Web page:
Cerebral venous obstruction also tends to promote oedema formation. The increase in ICP resulting from the venous obstruction therefore will not be completely corrected when the obstruction is relieved, because the oedema will not resolve immediately.

Cerebral venous obstruction may be caused in a number of ways, including the use of the supine or head-down position and an incorrectly set lung ventilator, as well as coughing, straining or incomplete muscle relaxation in a ventilated patient. The effects on ICP of intubating an incompletely relaxed patient are demonstrated by studies which show an increase in anterior fontanelle pressure resulting from awake intubation.25 Millar and Bissonette26 reported no change in cerebral blood flow velocity during awake intubation and conclude that the observed increase in anterior fontanelle pressure could be attributed to a reduction in the venous outflow from the cranium.

The effect of positive end-expired pressure (PEEP) on ICP appears to depend on the degree of intracranial compression. Aidinis et al27 described two responses to PEEP in cats: one in which the ICP rose less than the amout of PEEP which was applied and another in which the ICP increase was greater than the PEEP applied. In patients, it has been shown that most of those with significant intracranial compression display increased ICP when PEEP is applied.28 Continuous positive airway pressure (CPAP) has been investigated by Horman et al29 in volunteers demonstrating a mean increase of 4 mmHg when CPAP of 12 mmHg was applied. They suggest that the changes were of only minor clinical significance.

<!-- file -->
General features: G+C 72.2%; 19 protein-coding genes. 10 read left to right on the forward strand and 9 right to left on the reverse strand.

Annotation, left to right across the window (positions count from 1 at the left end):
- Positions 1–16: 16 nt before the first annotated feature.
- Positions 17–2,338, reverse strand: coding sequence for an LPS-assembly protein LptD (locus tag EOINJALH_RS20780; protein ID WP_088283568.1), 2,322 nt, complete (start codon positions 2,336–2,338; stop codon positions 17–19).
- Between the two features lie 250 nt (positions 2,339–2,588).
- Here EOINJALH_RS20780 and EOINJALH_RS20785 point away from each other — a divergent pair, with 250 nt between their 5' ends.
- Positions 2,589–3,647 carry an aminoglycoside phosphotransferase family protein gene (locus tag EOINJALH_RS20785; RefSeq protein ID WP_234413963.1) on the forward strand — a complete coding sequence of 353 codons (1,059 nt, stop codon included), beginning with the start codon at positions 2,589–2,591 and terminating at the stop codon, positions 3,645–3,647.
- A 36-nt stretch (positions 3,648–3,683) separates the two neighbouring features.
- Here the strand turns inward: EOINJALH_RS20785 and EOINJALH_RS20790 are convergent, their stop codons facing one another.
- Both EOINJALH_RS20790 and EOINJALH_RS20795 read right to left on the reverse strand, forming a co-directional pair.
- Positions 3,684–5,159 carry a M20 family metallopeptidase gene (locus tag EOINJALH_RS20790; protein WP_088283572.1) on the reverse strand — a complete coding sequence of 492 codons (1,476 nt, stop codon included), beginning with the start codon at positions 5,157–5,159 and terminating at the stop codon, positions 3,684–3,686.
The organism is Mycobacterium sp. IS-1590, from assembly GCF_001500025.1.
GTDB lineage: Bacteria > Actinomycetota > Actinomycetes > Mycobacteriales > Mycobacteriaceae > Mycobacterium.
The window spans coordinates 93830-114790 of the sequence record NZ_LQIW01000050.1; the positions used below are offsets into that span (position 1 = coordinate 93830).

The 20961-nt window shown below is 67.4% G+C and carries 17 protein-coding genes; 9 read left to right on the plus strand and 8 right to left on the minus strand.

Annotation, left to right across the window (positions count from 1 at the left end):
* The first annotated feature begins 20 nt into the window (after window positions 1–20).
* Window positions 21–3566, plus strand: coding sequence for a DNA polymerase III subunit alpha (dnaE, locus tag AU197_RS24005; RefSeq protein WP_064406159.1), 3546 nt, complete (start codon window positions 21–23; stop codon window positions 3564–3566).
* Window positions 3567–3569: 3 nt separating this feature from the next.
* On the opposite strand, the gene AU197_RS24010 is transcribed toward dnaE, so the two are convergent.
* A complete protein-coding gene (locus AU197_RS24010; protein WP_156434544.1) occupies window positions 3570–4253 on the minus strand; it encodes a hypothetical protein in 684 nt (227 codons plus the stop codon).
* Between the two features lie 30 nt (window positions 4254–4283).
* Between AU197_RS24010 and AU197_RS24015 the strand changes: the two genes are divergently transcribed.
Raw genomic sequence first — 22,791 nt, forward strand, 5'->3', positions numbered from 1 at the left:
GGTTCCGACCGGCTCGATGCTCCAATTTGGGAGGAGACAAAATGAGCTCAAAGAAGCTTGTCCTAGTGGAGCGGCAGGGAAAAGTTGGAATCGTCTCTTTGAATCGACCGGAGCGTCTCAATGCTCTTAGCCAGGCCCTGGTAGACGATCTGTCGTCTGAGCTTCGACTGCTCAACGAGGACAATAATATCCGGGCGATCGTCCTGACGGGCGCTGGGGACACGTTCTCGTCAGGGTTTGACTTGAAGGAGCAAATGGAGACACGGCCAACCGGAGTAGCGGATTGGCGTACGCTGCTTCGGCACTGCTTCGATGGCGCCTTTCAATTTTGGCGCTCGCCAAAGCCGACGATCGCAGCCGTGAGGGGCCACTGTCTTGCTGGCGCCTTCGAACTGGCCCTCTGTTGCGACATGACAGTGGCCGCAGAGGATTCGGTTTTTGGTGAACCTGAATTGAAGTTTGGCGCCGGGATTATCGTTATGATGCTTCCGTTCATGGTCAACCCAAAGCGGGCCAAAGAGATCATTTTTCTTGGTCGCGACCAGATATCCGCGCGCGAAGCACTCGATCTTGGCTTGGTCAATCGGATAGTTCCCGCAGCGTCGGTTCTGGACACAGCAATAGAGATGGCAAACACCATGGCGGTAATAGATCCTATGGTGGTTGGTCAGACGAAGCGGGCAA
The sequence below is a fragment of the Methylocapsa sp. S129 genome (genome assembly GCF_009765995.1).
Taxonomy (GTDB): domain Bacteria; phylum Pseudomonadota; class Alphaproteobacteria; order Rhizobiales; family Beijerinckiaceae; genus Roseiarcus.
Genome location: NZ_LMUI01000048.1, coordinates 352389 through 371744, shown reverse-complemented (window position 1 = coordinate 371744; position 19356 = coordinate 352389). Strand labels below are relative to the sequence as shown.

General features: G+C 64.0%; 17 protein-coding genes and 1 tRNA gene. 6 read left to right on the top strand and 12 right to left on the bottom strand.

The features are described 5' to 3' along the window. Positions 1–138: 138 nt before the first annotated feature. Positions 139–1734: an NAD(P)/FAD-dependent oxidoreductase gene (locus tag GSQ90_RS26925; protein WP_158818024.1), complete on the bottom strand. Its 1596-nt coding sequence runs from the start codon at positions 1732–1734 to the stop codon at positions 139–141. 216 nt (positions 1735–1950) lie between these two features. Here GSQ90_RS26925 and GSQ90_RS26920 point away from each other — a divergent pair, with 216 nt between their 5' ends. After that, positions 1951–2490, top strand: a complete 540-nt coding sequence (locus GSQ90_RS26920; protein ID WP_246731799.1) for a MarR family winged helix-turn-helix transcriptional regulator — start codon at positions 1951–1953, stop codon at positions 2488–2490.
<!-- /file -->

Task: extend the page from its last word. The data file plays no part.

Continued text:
Quantifying the Degree of Intracranial Space Occupation

The choice of an anaesthetic technique is helped if the anaesthetist is able to make an estimate of the degree of intracranial space occupation. The symptoms and signs of raised ICP may coexist with those due to the lesion producing the raised ICP and with those resulting from brain shift and cerebral ischaemia. Headache, vomiting, papilloedema and drowsiness are said to be the signs produced by raised ICP,30 whereas other signs such as pupillary changes, bradycardia and hypertension result from brainstem distortion or cerebral ischaemia.

The headache may be paroxysmal in nature, sometimes relieved by sitting and worsened on straining or coughing. Some patients find that the headache is worsened by flexion of the neck and they lie in a position of hyperextension.

Bilateral papilloedema is the one sign that appears to be directly related to raised ICP but it takes a little time to develop. Pickard and Czosnyka20 point out that optic disc swelling was found in only 4% of head injury patients, even though 50% had raised ICP on monitoring. They comment that many of the later signs of raised ICP are the result of herniation and that monitoring of ICP should detect raised ICP at an earlier stage so that treatment is started before irreversible damage occurs.

Volume/Pressure Relationship